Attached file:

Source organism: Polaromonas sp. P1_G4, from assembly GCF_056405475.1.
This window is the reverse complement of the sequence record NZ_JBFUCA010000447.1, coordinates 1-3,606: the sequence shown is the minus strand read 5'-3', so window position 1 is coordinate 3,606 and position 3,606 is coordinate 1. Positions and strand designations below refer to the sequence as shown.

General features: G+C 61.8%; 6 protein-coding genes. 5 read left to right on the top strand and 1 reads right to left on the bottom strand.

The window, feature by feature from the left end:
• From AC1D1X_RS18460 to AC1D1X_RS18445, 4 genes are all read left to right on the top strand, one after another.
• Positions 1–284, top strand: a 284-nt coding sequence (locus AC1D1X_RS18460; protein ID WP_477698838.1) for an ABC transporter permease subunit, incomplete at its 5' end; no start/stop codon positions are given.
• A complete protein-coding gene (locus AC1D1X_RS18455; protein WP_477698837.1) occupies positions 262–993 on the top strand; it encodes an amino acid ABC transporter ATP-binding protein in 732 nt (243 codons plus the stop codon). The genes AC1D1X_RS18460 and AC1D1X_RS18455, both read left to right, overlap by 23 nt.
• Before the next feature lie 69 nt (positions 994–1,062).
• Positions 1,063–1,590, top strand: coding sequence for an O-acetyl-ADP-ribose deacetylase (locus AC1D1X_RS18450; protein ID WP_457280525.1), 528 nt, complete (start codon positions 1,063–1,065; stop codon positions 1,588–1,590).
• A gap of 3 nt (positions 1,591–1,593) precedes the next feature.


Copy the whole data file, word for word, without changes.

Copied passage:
Source organism: Polaromonas sp. P1_G4, from assembly GCF_056405475.1.
This window is the reverse complement of the sequence record NZ_JBFUCA010000447.1, coordinates 1-3,606: the sequence shown is the minus strand read 5'-3', so window position 1 is coordinate 3,606 and position 3,606 is coordinate 1. Positions and strand designations below refer to the sequence as shown.

General features: G+C 61.8%; 6 protein-coding genes. 5 read left to right on the top strand and 1 reads right to left on the bottom strand.

The window, feature by feature from the left end:
• From AC1D1X_RS18460 to AC1D1X_RS18445, 4 genes are all read left to right on the top strand, one after another.
• Positions 1–284, top strand: a 284-nt coding sequence (locus AC1D1X_RS18460; protein ID WP_477698838.1) for an ABC transporter permease subunit, incomplete at its 5' end; no start/stop codon positions are given.
• A complete protein-coding gene (locus AC1D1X_RS18455; protein WP_477698837.1) occupies positions 262–993 on the top strand; it encodes an amino acid ABC transporter ATP-binding protein in 732 nt (243 codons plus the stop codon). The genes AC1D1X_RS18460 and AC1D1X_RS18455, both read left to right, overlap by 23 nt.
• Before the next feature lie 69 nt (positions 994–1,062).
• Positions 1,063–1,590, top strand: coding sequence for an O-acetyl-ADP-ribose deacetylase (locus AC1D1X_RS18450; protein ID WP_457280525.1), 528 nt, complete (start codon positions 1,063–1,065; stop codon positions 1,588–1,590).
• A gap of 3 nt (positions 1,591–1,593) precedes the next feature.